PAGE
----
Poison Green, the exhibit currently on display at Czech Center, attempts to describe the problem of ecosystems and social structures in cities around the world. What is ecology, and what is our approach to it? Poison Green shows ecology as an ideology made by the government in the 21st century.
To be “green” in this day and age is to be ecologically sound and responsible. Ecology has become a religion in which the public places its faith in the government and the manufacturers of “green” products. We blindly believe that their practices are right, are good, but what do these right and good products cost us in the grand scheme of things?
In the 21st century, ecology has become a religion. Religion is ideology, and ideology is mystification.
Natural, or organic, products come about through inorganic ways. Society trusts that a product’s labeling of “organic” means that everything involved in making that product is green, but there are things unseen by the consumer.
It is a mystery created by the “eco” or “bio” manufacturers, together with the government, who influence the latest “green” trend. We will buy a product because it is associated with nature. The packaging might be green in color, or the label displays a mountain range under the word “green.” One may purchase a “green” cleaning agent because it is natural, when in fact, it has nothing at all to do with nature. Fundamentally, this “green” cleaner is a chemical made to destroy other natural products such as germs or grime. Nature, consequently, suffers under human hands as we extract these chemicals from nature and our disturbed landscapes around us.
Poison Green presents a group of artists who are generally not brought together through their approaches to and perceptions of art. However, they have in common this idea that society is unaware of what in fact lies behind our “green” products. Poison Green reflects the ideology of our current eco-systems, and they attempt to demystify the ideologies inherent in our understanding of nature. They reflect on convention and stereotypes, and they look for possible environmental models that can be socially integrated into our daily lives and culture.
Presented in this show are Czech and international artists alike: Matej Al-Ali (CZ), Silvina Arismendi (CZ), Mark Dion (US), Petr Dub (CZ), Mathias Kessler (AT), Tomas Moravec (CZ), Because We Want It (US), Anne Percoco (US), Katerina Seda (CZ), Klara Sumova (CZ) and Slavoj Zizek(SI). They show is curated by Kristyna and Marek Milde. Together they create a project where everyone attempts to express the factors of this “green” paradox.
The title, Poison Green, came from the definition of the pigment used in Paris by impressionist artists. It was well know for its deep, glossy intensity of color. After a decade of this power pigment’s use, it was discovered to be highly toxic and dangerous to whomever used it.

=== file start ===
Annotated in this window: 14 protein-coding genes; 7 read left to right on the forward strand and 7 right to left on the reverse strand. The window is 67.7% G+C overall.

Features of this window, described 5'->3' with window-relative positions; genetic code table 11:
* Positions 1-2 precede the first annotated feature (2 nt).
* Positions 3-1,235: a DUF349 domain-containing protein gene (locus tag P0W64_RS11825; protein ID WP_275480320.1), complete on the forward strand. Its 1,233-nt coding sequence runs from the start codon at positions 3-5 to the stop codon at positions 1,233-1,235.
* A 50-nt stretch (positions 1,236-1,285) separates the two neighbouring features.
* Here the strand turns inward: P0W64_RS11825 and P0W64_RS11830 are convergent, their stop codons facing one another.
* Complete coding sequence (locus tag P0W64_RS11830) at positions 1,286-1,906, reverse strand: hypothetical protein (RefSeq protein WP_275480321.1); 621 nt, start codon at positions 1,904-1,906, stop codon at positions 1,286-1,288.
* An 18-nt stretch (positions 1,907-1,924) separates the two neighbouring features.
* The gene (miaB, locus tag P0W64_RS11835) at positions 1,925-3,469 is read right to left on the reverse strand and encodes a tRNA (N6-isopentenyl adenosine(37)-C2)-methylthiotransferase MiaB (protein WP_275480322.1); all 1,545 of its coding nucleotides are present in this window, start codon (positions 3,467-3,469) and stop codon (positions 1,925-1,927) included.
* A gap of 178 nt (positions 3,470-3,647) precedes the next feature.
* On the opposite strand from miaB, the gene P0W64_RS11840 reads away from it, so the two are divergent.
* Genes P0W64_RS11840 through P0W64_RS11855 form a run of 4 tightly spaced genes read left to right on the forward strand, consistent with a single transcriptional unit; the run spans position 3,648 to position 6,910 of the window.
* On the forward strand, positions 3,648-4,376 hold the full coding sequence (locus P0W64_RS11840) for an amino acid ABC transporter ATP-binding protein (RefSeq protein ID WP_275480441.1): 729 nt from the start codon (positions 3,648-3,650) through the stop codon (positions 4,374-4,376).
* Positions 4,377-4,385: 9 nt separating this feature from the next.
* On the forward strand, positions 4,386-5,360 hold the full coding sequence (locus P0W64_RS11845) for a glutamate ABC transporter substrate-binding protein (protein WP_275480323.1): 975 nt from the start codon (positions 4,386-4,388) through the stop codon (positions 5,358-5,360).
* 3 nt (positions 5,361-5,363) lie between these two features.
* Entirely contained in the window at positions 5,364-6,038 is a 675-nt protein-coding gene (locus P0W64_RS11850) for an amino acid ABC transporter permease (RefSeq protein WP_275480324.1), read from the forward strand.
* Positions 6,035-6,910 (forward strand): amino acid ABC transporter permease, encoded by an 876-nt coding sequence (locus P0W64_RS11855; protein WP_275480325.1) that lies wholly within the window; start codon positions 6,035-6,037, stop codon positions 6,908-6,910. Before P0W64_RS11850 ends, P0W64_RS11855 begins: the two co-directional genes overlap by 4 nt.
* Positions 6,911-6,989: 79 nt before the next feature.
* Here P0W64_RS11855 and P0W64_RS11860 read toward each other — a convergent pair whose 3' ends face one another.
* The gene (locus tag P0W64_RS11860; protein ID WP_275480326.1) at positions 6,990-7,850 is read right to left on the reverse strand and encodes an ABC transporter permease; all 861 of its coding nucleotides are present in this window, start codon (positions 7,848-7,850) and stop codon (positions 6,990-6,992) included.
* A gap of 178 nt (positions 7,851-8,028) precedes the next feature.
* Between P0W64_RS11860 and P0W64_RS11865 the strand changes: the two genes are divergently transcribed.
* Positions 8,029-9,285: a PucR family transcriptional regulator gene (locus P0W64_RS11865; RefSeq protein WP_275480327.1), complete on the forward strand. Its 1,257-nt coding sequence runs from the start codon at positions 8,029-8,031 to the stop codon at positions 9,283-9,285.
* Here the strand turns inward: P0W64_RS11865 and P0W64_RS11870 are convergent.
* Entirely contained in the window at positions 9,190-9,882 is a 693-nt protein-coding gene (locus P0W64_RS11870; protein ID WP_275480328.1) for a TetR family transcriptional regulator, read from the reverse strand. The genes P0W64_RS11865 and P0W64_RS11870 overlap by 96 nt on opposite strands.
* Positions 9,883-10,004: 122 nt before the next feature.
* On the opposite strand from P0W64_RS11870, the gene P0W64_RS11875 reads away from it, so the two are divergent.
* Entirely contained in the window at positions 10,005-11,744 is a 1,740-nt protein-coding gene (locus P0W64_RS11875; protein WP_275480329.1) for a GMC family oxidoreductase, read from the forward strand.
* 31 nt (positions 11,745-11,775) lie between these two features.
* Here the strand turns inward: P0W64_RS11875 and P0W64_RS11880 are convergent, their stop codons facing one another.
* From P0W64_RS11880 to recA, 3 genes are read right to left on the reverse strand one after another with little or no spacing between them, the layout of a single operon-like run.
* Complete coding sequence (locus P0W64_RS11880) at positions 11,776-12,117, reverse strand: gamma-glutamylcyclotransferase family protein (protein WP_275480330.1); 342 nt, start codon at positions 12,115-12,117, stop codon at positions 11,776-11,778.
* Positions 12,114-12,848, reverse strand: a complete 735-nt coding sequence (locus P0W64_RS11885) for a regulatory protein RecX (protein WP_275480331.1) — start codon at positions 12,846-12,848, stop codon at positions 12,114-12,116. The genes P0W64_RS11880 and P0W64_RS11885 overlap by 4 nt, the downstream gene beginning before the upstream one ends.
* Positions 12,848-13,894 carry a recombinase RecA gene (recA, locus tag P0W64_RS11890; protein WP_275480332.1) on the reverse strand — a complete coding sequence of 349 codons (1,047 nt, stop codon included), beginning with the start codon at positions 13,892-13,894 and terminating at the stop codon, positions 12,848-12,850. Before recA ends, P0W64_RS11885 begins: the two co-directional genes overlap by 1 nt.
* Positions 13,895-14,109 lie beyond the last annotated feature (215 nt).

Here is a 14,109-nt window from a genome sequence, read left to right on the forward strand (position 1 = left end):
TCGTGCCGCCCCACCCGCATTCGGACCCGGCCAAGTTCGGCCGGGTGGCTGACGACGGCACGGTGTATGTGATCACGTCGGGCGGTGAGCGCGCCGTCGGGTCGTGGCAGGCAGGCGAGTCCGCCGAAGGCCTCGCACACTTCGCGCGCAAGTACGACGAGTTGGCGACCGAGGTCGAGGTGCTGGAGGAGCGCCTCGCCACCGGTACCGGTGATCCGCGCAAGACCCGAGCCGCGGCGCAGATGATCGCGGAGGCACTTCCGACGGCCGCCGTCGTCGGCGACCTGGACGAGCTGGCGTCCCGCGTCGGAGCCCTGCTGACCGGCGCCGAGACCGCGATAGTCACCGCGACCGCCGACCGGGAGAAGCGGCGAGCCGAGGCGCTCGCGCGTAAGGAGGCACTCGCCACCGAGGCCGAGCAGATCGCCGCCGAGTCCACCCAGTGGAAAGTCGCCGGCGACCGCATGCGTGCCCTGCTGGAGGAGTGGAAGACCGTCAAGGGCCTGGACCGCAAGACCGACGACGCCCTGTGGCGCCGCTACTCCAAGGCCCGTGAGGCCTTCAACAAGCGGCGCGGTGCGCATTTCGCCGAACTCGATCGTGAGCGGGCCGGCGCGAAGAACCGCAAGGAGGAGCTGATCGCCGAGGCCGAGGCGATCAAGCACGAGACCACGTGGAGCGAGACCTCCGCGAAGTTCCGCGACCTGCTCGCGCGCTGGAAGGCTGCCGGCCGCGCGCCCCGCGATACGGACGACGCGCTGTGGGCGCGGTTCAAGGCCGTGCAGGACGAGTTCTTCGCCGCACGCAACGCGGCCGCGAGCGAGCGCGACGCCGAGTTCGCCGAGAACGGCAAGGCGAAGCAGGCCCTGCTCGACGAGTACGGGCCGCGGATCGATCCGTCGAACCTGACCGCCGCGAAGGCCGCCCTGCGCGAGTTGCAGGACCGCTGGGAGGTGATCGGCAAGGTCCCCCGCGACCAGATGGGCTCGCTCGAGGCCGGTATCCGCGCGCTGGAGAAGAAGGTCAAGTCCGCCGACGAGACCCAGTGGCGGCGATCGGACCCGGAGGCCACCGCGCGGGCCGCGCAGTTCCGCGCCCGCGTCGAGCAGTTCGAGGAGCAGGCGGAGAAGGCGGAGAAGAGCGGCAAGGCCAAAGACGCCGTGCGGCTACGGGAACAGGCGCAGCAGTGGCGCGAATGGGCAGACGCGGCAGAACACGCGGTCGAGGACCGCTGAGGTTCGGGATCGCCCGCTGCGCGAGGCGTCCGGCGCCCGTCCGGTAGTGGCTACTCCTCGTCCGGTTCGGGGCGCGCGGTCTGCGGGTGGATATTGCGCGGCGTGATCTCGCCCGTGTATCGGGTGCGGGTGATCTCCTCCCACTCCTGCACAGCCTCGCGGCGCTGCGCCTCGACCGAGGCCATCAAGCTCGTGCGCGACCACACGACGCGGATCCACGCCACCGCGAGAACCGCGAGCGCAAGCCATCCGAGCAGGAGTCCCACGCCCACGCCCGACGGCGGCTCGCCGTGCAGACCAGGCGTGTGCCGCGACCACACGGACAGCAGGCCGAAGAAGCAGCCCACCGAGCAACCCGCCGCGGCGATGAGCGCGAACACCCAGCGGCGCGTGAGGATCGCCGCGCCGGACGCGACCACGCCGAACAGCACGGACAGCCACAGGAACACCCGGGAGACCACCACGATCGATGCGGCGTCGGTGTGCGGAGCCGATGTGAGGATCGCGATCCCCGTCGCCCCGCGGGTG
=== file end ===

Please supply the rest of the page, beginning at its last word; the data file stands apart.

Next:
One of the art pieces, which is used as a logo to represent the show, a pine-tree shaped air freshener found often in yellow taxi cabs, presents the work of Silvina Arismendi. Her installation, called Wonder Tree, is made up of 400 of these pine tree air fresheners. This synthetic product, which seems like a “green” tree – it is an image of nature; a tree that makes the air around you smell nice – is a precise examination on the mystification and illusion surrounding us under the “green” ideology. When experiencing one air-freshener tree in the world, its smell is present and conspicuous, but on Arismendi’s scale of using this tree, it is made clear the devastating effect these products can have on nature.
Several other artists in the show are adept at methods of investigative research and applying their learnings to topics such as energy, building methods, design, food production, science, social and educational models, and how they impact nature. Two art pieces from New York-based Austrian artist Mathias Kessler came together to create a compelling view into this “green” disparity. In the center is a refrigerator stocked with Coors Light beer. Mounted behind the fridge is an assembly of photographs revealing the devastated landscape of mountain ranges destroyed by “green” production; while intact, glorious mountain ranges are used as “green” visuals to sell the beer.
Slovenian philosopher, senior researcher at the Institute of Sociology and at the University of Ljubljana and numerous American universities, the documentary Examined Life presents Slavoj Zizek. Zizek really hones in on the concept that nature is so manipulated and molested by human hands, that it itself is no longer nature or natural.
The concept of the show is to show the audience this problem between nature and ecology; how they are separate entities. “Green” products were definitely green before and even during industrial times. Industrial times brought about mass production in many sectors of commerce, but even still, food was produced and supported regionally. Gardens were tended by the community, and it, thus, brought the community together and encouraged interaction. Now, we stay in our own worlds at the grocery store, buying these supposed “green” products, barely interacting with anybody, while nature still pays a price for our “green” conscientiousness.
Combating this outcome of no interaction, Czech Center features on its rooftop small gardens tended to by the artists and Czech Center faculty. Guests and employees alike are interacting if not to water the garden, to enjoy its fruits and vegetables together; all under “green” methods of care. The exhibition runs from June 26 to September 2.
Edited by: Matthew Ortiz